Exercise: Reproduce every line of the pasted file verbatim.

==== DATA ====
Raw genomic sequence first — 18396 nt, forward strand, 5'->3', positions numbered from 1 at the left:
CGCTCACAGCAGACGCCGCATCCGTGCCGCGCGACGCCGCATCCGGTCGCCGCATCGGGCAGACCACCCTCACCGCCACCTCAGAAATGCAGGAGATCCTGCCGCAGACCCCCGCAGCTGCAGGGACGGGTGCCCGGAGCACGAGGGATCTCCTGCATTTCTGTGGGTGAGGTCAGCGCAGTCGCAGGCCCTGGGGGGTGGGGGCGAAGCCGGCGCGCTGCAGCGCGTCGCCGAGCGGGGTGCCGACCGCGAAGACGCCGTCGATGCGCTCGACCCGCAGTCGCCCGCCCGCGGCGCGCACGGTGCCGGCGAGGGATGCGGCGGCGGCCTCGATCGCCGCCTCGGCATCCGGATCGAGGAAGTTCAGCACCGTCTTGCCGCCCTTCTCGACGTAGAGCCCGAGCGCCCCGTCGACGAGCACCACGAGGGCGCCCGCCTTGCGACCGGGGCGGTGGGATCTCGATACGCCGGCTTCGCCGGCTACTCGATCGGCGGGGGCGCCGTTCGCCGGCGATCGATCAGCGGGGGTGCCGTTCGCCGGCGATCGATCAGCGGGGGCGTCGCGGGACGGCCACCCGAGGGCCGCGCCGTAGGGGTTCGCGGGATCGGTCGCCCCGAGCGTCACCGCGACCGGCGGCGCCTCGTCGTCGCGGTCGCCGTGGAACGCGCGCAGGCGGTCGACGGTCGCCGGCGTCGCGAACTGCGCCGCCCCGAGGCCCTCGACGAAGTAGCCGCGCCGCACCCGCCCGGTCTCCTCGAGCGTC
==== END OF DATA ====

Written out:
Raw genomic sequence first — 18396 nt, forward strand, 5'->3', positions numbered from 1 at the left:
CGCTCACAGCAGACGCCGCATCCGTGCCGCGCGACGCCGCATCCGGTCGCCGCATCGGGCAGACCACCCTCACCGCCACCTCAGAAATGCAGGAGATCCTGCCGCAGACCCCCGCAGCTGCAGGGACGGGTGCCCGGAGCACGAGGGATCTCCTGCATTTCTGTGGGTGAGGTCAGCGCAGTCGCAGGCCCTGGGGGGTGGGGGCGAAGCCGGCGCGCTGCAGCGCGTCGCCGAGCGGGGTGCCGACCGCGAAGACGCCGTCGATGCGCTCGACCCGCAGTCGCCCGCCCGCGGCGCGCACGGTGCCGGCGAGGGATGCGGCGGCGGCCTCGATCGCCGCCTCGGCATCCGGATCGAGGAAGTTCAGCACCGTCTTGCCGCCCTTCTCGACGTAGAGCCCGAGCGCCCCGTCGACGAGCACCACGAGGGCGCCCGCCTTGCGACCGGGGCGGTGGGATCTCGATACGCCGGCTTCGCCGGCTACTCGATCGGCGGGGGCGCCGTTCGCCGGCGATCGATCAGCGGGGGTGCCGTTCGCCGGCGATCGATCAGCGGGGGCGTCGCGGGACGGCCACCCGAGGGCCGCGCCGTAGGGGTTCGCGGGATCGGTCGCCCCGAGCGTCACCGCGACCGGCGGCGCCTCGTCGTCGCGGTCGCCGTGGAACGCGCGCAGGCGGTCGACGGTCGCCGGCGTCGCGAACTGCGCCGCCCCGAGGCCCTCGACGAAGTAGCCGCGCCGCACCCGCCCGGTCTCCTCGAGCGTC